When designing applications for use in a ‘smart’ retail environment, it’s especially important to identify and prioritize the information that defines a shoppers’ “context”. Take time to understand the full breadth of contextual information available to you and you’re far more likely to find opportunities to support the shoppers’ need at a particular moment in time.
1 Define Your Focus (What is ‘actionable’ to you?)
Pervasive technologies afford us the opportunity to collect a broad range of contextual information about shoppers, their environment, and the relationships they share. It is critically important to define which of this information is most actionable for the goal of your design. The resulting set of actionable contextual information should give you a greater understanding of the full context of use of your application and the user themselves.
As a general rule, actionable context should be persistent -- not a one-time occurrence -- unambiguous, multi-faceted, and give you a better understanding of the characteristics of the shopper.
Consider including some combination of spatial (physical & relational), temporal (time-based), psychological (emotional), social, and cultural context.
2 Define your methods for collecting this information
When designing pervasive, in-store retail applications, an actionable set of contextual information should contain a mix of profiled (customer supplied), sensed (captured by sensors), and derived (interpreted from multiple sources) data. We collect this information in two distinctly different ways:
A.Implicitly: This is generally captured through interaction with the environment. It’s primarily sensed by either hardware placed in the environment, the shoppers handheld device, or ideally both - in fact, the quality and accuracy of implicit data is much greater when it’s collected by multiple sensors and/or methods.
Several types of implicitly collected information you should consider when defining your actionable context are the shopper’s location, trajectory, cadence, and orientation in relation to the physical space as well as the relative location of objects or other shoppers within the space.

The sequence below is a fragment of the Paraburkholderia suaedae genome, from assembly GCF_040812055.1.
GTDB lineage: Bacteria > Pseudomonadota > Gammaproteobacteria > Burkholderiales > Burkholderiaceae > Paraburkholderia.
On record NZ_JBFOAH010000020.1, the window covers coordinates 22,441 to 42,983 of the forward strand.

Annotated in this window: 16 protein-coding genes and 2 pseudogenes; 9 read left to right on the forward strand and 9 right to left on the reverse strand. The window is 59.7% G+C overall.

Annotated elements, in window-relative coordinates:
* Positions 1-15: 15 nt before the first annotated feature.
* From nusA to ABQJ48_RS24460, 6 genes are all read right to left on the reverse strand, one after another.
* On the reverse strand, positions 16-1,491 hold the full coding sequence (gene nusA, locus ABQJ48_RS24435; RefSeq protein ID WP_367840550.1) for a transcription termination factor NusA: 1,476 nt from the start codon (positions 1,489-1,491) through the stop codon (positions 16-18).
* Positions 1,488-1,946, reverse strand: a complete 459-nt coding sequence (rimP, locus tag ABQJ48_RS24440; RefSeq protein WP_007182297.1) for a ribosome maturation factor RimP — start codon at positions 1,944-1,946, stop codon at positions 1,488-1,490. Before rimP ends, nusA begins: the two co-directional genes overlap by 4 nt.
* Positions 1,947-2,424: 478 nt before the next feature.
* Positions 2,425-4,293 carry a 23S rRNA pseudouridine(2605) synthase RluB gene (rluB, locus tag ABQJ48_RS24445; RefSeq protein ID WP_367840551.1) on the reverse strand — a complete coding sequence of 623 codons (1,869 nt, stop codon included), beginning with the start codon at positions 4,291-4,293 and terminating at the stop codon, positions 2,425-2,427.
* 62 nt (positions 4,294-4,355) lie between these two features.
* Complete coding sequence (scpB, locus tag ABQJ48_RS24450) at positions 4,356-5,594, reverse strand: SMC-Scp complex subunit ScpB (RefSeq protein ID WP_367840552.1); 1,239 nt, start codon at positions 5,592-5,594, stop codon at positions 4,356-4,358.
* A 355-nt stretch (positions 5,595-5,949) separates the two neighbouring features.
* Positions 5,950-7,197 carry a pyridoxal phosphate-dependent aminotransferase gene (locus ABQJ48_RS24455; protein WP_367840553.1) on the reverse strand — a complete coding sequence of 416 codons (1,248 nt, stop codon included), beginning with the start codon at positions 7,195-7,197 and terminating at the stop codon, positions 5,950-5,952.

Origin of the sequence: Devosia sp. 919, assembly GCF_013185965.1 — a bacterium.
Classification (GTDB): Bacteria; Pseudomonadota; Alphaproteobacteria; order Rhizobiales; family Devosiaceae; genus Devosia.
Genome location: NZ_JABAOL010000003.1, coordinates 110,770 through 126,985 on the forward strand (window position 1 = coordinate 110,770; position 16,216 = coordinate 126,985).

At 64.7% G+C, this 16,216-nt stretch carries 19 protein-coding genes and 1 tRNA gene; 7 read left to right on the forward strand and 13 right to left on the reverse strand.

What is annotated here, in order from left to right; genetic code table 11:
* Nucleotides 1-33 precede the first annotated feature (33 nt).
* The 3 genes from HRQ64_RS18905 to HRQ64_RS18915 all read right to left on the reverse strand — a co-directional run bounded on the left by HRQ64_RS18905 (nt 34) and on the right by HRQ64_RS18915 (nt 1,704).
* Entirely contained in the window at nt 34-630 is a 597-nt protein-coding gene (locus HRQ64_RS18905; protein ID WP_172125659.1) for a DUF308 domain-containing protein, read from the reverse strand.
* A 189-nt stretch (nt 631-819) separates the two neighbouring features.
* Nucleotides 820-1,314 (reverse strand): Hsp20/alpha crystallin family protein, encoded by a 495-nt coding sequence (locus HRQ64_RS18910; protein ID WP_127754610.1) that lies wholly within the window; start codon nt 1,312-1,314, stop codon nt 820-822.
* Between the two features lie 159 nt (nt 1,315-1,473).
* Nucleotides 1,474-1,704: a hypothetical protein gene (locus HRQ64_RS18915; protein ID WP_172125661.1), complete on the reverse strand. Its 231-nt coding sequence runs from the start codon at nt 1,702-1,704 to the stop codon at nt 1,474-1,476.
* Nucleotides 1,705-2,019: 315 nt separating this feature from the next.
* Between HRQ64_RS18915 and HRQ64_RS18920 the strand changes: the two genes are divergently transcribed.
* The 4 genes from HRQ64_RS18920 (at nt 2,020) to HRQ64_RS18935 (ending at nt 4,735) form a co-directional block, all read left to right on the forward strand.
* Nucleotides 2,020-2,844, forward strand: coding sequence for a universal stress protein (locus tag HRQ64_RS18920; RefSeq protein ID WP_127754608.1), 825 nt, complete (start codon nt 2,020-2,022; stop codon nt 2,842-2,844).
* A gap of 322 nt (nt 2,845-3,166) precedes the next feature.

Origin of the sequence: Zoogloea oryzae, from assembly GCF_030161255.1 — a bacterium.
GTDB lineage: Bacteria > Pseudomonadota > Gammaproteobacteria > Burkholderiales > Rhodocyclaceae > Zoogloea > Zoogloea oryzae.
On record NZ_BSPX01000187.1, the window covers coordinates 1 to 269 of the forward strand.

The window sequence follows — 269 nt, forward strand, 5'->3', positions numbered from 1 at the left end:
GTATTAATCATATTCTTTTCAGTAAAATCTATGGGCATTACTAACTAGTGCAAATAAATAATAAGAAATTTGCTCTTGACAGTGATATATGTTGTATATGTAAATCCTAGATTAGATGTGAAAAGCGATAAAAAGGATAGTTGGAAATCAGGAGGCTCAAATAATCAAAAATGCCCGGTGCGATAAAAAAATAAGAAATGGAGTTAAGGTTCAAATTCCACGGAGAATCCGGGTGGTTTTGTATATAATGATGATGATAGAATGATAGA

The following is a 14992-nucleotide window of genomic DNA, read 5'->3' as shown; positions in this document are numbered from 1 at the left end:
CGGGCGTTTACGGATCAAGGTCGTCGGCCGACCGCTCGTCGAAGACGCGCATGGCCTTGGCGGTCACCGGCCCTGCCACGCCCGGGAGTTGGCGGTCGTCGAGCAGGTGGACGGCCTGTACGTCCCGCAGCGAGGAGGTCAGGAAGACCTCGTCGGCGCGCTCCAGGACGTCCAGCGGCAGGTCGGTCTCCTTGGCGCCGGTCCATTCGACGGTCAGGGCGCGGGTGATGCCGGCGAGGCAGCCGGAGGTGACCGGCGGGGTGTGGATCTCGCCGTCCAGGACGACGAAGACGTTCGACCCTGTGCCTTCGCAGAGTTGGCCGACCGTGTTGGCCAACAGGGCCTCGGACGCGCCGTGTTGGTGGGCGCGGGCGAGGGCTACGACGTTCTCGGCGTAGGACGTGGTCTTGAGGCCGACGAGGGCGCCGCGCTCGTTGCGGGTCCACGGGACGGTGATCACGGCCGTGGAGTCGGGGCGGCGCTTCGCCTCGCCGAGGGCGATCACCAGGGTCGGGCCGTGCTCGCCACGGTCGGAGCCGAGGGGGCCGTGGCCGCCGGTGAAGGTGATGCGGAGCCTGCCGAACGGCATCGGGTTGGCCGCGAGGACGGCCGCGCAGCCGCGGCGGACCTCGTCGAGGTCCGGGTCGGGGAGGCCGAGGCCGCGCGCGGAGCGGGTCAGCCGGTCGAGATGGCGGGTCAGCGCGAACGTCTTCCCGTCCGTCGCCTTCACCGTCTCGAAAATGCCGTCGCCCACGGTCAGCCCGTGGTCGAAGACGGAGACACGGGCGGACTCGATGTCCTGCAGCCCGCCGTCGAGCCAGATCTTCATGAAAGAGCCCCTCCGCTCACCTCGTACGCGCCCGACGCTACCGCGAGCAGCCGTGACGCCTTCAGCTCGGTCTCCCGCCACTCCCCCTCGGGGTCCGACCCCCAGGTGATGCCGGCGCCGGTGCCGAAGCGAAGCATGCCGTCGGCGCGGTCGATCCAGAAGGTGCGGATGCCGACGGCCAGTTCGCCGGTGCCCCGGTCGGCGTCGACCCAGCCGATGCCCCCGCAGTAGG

B. Explicitly: Explicit information, on the other hand, is captured based on deliberate and conscious actions of intent by the shopper. Anytime a shopper creates a shopping list, requests information about a product, rates a product, or deliberately reroutes their path through the store, they are providing explicit information.
As you can imagine, the combination of implicit and explicit contextual information opens a world of possibilities for designers of pervasive applications. The combination implicit and explicit information collected from a shoppers list, sensor-based in-store analytics, and a request for help because someone spilled a gallon of milk in aisle 3, can provide enough contextual information for an application to re-direct a shopper along a more optimal path. Making for a far more enjoyable shopping experience.
- helps you understand the full-context of use and the user themselves
- must be persistent and multi-faceted
- can't be based on a single event
- is relational - it's based on the proper interpretation of the relation among myriad discrete contextual data points
- must be based on quality, unambiguous information
- must be specific to your customers in relation to your store, establishment, or brand - you must know your customers before you can define the contextual information that is important to understanding them and designing for them
- must help you define then adapt to the characteristics of the shopper
17 references informed this principle.
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